Sweet frozen treat — THURSDAY, Dec. 17 2009 — Subject of Hoffman's Potion / Locale in Carlo Levi best seller / Allen and * old comedy duo
Thursday, December 17, 2009
Constructors: Francis Heaney and Patrick Blindauer
Relative difficulty: Medium
THEME: NOAH'S ARK (21A: Craft that's the subject of this puzzle) — six different animals appear TWO BY TWO (51A: How the passengers went in 21-Across) in the grid, i.e. SEAL next to SEAL, CAT next to CAT, etc., with each ANIMAL (54A: Brute) trying to escape an ALL OUT (19A: No holds barred) FLOOD (31D: Reason for 21-Across)
Word of the Day: ADÉLIE (63A: Penguin from Antarctica) — The Adélie Penguin, Pygoscelis adeliae, is a species of penguin common along the entire Antarctic coast and its nearby islands. They are among the most southerly distributed of all seabirds, along with the Emperor Penguin, South Polar Skua, Wilson's Storm Petrel, Snow Petrel, and Antarctic Petrel. In 1830, French explorer Jules Dumont d'Urville named them to for his wife, Adélie. (wikipedia) [sadly, it appears the ADÉLIE was not allowed on board the ARK. He will be missed]
What a weird, fun puzzle! I knew what the theme was going to be before I ever made it out of that tiny piece of real estate in the NW ("SEAL next SEAL ... pairs of animals ... NOAH'S ARK"), but the puzzle still held many surprises and was plenty tough for me, if only because of that damned OTTER POP (22D: Sweet frozen treat). When I was done I looked OTTER POP up online and instantly recognized them from my childhood, but I can't say that I've seen or even heard about OTTER POPs since the early 80s. I had the far scarier / less appetizing OTTER PIE there at first. If Eskimos can have pies, why not OTTERs? Actually, I had OTTERPYE, figuring the nickname of the mystery astronaut was GORDY (bec. GORDY Howe would have been too easy?). Then I changed it to GORDI (!?!?!). Finally had put in PBA, which I'd suspected was right all along, at 49A: Group of pin-heads?: Abbr., which changed PYE/PIE to POP, and I just knew that was the right answer. GORDO! (45A: Mercury and Gemini astronaut, informally). It means fat! Rest of the grid was far easier to navigate than OTTER POP valley.
- 14A: Hipster (CAT)
- 17A: Tractor make, briefly (CAT)
- 38A: Spicy sauce (MOLE)
- 41A: Marilyn's mark (MOLE)
- 60A: Frank (DOG)
- 64A: Follow relentlessly (DOG)
- 65A: Viking foe? (LION)
- 68A: Louis VIII nickname, with "the" (LION)
- 2D: It makes an impression (SEAL)
- 3D: Navy commando (SEAL)
- 33D: Basketball shooting game (HORSE)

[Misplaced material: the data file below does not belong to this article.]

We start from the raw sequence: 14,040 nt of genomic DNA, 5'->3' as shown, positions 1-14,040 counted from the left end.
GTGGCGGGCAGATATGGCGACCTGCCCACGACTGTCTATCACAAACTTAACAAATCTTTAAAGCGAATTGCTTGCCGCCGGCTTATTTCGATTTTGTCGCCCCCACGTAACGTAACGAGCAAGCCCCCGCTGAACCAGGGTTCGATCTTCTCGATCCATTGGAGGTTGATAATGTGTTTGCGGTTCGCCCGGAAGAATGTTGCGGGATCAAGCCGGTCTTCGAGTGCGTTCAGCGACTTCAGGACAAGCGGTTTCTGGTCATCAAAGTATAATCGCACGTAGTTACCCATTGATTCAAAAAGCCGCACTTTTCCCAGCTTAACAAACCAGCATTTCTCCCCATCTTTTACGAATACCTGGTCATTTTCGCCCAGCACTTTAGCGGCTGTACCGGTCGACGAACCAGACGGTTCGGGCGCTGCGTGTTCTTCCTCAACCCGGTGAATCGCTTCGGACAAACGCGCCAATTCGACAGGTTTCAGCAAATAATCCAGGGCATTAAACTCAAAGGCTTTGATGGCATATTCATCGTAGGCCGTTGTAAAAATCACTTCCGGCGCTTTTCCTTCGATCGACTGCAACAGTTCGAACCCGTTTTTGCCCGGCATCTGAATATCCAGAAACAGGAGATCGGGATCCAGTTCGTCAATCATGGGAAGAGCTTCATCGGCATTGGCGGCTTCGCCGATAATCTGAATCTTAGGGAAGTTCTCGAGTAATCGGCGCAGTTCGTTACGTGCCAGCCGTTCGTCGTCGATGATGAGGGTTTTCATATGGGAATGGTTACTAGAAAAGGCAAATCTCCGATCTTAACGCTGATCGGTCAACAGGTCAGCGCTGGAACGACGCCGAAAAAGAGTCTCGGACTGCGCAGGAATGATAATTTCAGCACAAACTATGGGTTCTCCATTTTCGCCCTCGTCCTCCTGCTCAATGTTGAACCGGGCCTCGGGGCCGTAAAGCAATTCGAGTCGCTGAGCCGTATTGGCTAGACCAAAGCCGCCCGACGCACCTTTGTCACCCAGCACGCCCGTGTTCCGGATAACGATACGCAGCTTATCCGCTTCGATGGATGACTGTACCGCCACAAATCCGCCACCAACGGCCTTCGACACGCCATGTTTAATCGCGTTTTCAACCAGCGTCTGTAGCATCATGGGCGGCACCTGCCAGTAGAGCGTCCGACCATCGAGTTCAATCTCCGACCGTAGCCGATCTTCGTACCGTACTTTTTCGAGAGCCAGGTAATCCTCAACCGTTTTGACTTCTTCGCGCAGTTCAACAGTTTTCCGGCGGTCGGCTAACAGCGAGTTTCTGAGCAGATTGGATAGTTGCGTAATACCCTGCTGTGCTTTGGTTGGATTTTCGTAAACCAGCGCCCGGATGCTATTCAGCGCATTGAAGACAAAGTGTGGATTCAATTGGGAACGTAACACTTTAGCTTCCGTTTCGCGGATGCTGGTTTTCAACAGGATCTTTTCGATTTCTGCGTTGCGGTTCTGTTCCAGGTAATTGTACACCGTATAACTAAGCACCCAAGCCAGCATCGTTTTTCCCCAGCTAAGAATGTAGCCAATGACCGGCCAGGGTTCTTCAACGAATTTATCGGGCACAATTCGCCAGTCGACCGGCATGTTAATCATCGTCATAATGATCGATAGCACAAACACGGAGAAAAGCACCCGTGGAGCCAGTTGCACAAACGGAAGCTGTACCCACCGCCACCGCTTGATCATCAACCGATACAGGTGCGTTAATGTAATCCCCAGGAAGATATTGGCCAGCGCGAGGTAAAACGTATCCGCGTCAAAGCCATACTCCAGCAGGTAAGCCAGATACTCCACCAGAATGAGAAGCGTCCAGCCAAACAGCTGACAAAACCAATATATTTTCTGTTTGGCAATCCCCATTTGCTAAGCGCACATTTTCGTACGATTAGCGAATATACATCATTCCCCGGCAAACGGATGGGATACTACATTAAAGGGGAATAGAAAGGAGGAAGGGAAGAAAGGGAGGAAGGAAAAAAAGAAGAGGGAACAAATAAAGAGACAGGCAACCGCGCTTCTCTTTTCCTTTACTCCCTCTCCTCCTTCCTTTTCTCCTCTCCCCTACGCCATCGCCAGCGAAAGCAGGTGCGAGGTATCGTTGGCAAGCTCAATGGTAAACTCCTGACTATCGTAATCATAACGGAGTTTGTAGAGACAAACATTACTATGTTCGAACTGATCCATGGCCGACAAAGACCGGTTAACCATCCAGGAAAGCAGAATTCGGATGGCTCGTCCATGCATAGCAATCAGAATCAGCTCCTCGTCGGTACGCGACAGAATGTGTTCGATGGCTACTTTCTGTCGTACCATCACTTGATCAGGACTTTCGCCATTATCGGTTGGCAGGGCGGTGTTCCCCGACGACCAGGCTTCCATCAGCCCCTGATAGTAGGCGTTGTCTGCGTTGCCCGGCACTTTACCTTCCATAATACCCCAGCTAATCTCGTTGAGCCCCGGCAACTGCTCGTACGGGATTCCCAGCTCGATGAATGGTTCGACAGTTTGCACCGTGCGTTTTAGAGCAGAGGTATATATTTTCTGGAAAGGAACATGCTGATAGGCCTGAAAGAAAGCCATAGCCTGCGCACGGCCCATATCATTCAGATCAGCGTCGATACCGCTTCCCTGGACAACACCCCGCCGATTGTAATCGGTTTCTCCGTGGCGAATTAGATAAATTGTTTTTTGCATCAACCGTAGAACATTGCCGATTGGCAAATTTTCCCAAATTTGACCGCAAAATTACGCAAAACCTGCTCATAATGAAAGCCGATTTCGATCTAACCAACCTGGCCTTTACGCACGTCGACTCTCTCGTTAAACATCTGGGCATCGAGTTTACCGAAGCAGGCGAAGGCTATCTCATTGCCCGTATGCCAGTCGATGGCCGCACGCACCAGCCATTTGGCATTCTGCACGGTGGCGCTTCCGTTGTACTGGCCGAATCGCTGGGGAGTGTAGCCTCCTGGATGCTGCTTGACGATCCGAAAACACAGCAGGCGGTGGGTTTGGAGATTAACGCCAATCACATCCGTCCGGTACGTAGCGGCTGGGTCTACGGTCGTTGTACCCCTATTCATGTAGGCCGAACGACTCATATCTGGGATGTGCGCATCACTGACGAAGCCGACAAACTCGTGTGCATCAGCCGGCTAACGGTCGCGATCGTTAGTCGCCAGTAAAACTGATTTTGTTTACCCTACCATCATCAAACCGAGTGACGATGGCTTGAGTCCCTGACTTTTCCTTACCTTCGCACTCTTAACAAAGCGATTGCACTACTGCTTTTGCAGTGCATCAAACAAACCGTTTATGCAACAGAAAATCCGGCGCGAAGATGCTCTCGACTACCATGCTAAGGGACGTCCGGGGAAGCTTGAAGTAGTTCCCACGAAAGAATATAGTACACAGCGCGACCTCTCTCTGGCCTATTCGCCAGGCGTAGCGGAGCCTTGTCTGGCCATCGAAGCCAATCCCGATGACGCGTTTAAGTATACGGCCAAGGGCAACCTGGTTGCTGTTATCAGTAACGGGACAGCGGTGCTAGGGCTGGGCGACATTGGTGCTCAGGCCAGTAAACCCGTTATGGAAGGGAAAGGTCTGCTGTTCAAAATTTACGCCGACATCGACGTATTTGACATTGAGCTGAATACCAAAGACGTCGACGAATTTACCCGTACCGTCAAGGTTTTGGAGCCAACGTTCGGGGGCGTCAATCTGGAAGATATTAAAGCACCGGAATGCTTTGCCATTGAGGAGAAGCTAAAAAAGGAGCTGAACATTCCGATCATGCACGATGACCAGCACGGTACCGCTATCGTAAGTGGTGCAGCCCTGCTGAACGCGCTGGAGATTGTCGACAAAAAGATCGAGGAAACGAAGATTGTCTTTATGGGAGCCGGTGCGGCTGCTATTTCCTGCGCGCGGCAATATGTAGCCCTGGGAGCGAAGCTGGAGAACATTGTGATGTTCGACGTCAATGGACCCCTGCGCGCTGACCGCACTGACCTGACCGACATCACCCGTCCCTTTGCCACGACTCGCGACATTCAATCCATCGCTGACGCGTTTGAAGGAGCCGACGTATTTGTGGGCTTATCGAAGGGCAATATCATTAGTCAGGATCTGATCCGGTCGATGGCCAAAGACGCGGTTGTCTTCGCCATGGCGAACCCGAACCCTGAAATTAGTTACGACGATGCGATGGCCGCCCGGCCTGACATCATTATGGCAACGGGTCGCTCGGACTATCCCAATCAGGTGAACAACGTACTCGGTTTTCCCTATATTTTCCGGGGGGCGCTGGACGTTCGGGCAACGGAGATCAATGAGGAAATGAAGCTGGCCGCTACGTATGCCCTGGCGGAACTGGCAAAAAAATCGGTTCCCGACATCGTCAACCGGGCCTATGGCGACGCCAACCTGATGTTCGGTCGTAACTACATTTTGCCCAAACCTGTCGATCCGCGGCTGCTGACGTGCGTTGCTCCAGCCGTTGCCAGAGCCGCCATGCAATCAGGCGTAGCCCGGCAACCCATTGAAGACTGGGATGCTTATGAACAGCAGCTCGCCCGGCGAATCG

- 34D: Gymnast's equipment (HORSE)
Obviously forcing identical words alongside one another Really ties your hands when it comes to filling the grid, and considering that restriction, I think things look really good. Only the east, with its crosswordesey mash-up of I, TOO, LIRR, and ILLE, gave me any pause at all. Favorite answers of the day are GAY LIT (45D: Works stocked by a bookstore with a rainbow flag) and SCOTTIE (39D: Certain terrier) — the latter primarily because it appears in the same grid as James DOOHAN (8D: James of "Star Trek"), who played SCOTTY on "Star Trek." Completely forgot that DOCTOROW wrote "Billy Bathgate" (24D: "Billy Bathgate" novelist, 1989) — kept wanting John Irving to fit. Also totally forgot that SOON-YI was a Previn (15A: A Previn). Had that terminal "I" and thought "Did Andre have a brother named ... ALEXEI?"
- 61D: "That's gotta hurt!" ("Ooh!") — if you're gonna have "AHH" (32A: Physical sound), then by all means, throw "OOH" in there as well.
- 5A: "What Do You Do With ___ in English?" ("Avenue Q" song) ("A B.A.") — about the best way ABA will ever be clued, though I wouldn't look for it to take over primary cluing duties from the American Bar Association any time soon.
- 23A: Subject of "Hofmann's Potion" (LSD) — made an educated guess here. Never heard of this. Also never heard of CLEM Haskins (36A: _____ Haskins, 1960s-'70s N.B.A. player) or Allen and ROSSI (9D: Allen and ___, old comedy duo), though the latter feels like a name I've said I don't know before.
- 59A: Paris's Rue de ___ (Rivoli) — Only barely familiar to me. Sounds Italian.
- 4D: ___ City Hall, Nobel ceremony locale (Oslo) — I like that a lot of the crosswordese in this puzzle was giving odd or interesting or unusual cluing. See also the cluing of I, TOO as a piece of verse, and not just the poem title at 37A: "___, sing America": Langston Hughes.
Finally, please allow me to direct you to a bonus puzzle, constructed by me and one of today's NYT constructors, Patrick Blindauer, in honor of a certain television show that turns 20 today. Click on "Print," below, or go here, to Amy Reynaldo's crosswordfiend.com forum, and download a .puz / AcrossLite version of the puzzle. You can comment on the puzzle (and find a link to the solution) here. Thanks so much.
Signed, Rex Parker, King of CrossWorld
[Follow Rex Parker on Twitter]
20 Years of Detention